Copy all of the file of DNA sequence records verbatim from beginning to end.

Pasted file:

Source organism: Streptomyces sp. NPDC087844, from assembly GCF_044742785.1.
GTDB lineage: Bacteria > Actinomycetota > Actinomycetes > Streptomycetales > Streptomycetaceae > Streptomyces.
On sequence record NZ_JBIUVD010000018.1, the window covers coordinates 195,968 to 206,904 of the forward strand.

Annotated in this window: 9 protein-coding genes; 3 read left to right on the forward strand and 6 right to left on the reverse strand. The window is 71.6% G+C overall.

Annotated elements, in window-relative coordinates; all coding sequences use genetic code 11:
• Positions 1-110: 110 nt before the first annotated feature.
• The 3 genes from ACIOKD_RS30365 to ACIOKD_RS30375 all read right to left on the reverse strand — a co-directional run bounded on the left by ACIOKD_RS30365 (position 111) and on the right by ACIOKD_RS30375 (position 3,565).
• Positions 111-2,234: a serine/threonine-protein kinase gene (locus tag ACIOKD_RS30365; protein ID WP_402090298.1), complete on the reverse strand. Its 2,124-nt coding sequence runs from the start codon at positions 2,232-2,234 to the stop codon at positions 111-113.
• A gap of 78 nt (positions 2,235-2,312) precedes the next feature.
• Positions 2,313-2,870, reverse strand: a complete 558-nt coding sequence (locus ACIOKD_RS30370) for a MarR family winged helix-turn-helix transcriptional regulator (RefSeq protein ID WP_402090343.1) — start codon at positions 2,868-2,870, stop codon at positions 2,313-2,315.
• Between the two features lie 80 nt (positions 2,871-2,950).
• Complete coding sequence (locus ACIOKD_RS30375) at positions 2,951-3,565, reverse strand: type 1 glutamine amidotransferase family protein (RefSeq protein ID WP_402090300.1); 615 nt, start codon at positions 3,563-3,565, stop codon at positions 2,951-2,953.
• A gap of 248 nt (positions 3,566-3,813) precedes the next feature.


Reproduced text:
Source organism: Streptomyces sp. NPDC087844, from assembly GCF_044742785.1.
GTDB lineage: Bacteria > Actinomycetota > Actinomycetes > Streptomycetales > Streptomycetaceae > Streptomyces.
On sequence record NZ_JBIUVD010000018.1, the window covers coordinates 195,968 to 206,904 of the forward strand.

Annotated in this window: 9 protein-coding genes; 3 read left to right on the forward strand and 6 right to left on the reverse strand. The window is 71.6% G+C overall.

Annotated elements, in window-relative coordinates; all coding sequences use genetic code 11:
• Positions 1-110: 110 nt before the first annotated feature.
• The 3 genes from ACIOKD_RS30365 to ACIOKD_RS30375 all read right to left on the reverse strand — a co-directional run bounded on the left by ACIOKD_RS30365 (position 111) and on the right by ACIOKD_RS30375 (position 3,565).
• Positions 111-2,234: a serine/threonine-protein kinase gene (locus tag ACIOKD_RS30365; protein ID WP_402090298.1), complete on the reverse strand. Its 2,124-nt coding sequence runs from the start codon at positions 2,232-2,234 to the stop codon at positions 111-113.
• A gap of 78 nt (positions 2,235-2,312) precedes the next feature.
• Positions 2,313-2,870, reverse strand: a complete 558-nt coding sequence (locus ACIOKD_RS30370) for a MarR family winged helix-turn-helix transcriptional regulator (RefSeq protein ID WP_402090343.1) — start codon at positions 2,868-2,870, stop codon at positions 2,313-2,315.
• Between the two features lie 80 nt (positions 2,871-2,950).
• Complete coding sequence (locus ACIOKD_RS30375) at positions 2,951-3,565, reverse strand: type 1 glutamine amidotransferase family protein (RefSeq protein ID WP_402090300.1); 615 nt, start codon at positions 3,563-3,565, stop codon at positions 2,951-2,953.
• A gap of 248 nt (positions 3,566-3,813) precedes the next feature.